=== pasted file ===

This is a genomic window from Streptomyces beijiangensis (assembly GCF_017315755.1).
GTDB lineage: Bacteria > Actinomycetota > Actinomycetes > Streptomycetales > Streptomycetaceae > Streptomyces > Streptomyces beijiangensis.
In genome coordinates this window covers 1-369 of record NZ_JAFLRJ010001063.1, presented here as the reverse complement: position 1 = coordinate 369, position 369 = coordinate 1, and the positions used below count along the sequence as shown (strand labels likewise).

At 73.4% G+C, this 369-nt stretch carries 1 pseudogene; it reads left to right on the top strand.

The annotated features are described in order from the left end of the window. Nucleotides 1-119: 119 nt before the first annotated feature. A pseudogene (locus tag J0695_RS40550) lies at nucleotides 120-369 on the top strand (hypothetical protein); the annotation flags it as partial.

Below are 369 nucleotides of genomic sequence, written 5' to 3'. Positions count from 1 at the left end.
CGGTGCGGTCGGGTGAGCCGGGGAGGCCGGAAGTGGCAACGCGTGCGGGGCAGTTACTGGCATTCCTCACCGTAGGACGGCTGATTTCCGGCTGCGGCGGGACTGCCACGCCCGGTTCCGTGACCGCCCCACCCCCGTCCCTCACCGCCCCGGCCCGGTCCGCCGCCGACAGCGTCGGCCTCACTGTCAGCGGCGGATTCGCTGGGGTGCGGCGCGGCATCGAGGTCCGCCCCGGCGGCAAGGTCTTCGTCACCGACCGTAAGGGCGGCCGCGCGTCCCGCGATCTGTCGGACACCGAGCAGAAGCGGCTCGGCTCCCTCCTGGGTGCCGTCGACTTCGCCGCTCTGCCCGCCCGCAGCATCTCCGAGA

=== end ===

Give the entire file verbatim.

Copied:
This is a genomic window from Streptomyces beijiangensis (assembly GCF_017315755.1).
GTDB lineage: Bacteria > Actinomycetota > Actinomycetes > Streptomycetales > Streptomycetaceae > Streptomyces > Streptomyces beijiangensis.
In genome coordinates this window covers 1-369 of record NZ_JAFLRJ010001063.1, presented here as the reverse complement: position 1 = coordinate 369, position 369 = coordinate 1, and the positions used below count along the sequence as shown (strand labels likewise).

At 73.4% G+C, this 369-nt stretch carries 1 pseudogene; it reads left to right on the top strand.

The annotated features are described in order from the left end of the window. Nucleotides 1-119: 119 nt before the first annotated feature. A pseudogene (locus tag J0695_RS40550) lies at nucleotides 120-369 on the top strand (hypothetical protein); the annotation flags it as partial.

Below are 369 nucleotides of genomic sequence, written 5' to 3'. Positions count from 1 at the left end.
CGGTGCGGTCGGGTGAGCCGGGGAGGCCGGAAGTGGCAACGCGTGCGGGGCAGTTACTGGCATTCCTCACCGTAGGACGGCTGATTTCCGGCTGCGGCGGGACTGCCACGCCCGGTTCCGTGACCGCCCCACCCCCGTCCCTCACCGCCCCGGCCCGGTCCGCCGCCGACAGCGTCGGCCTCACTGTCAGCGGCGGATTCGCTGGGGTGCGGCGCGGCATCGAGGTCCGCCCCGGCGGCAAGGTCTTCGTCACCGACCGTAAGGGCGGCCGCGCGTCCCGCGATCTGTCGGACACCGAGCAGAAGCGGCTCGGCTCCCTCCTGGGTGCCGTCGACTTCGCCGCTCTGCCCGCCCGCAGCATCTCCGAGA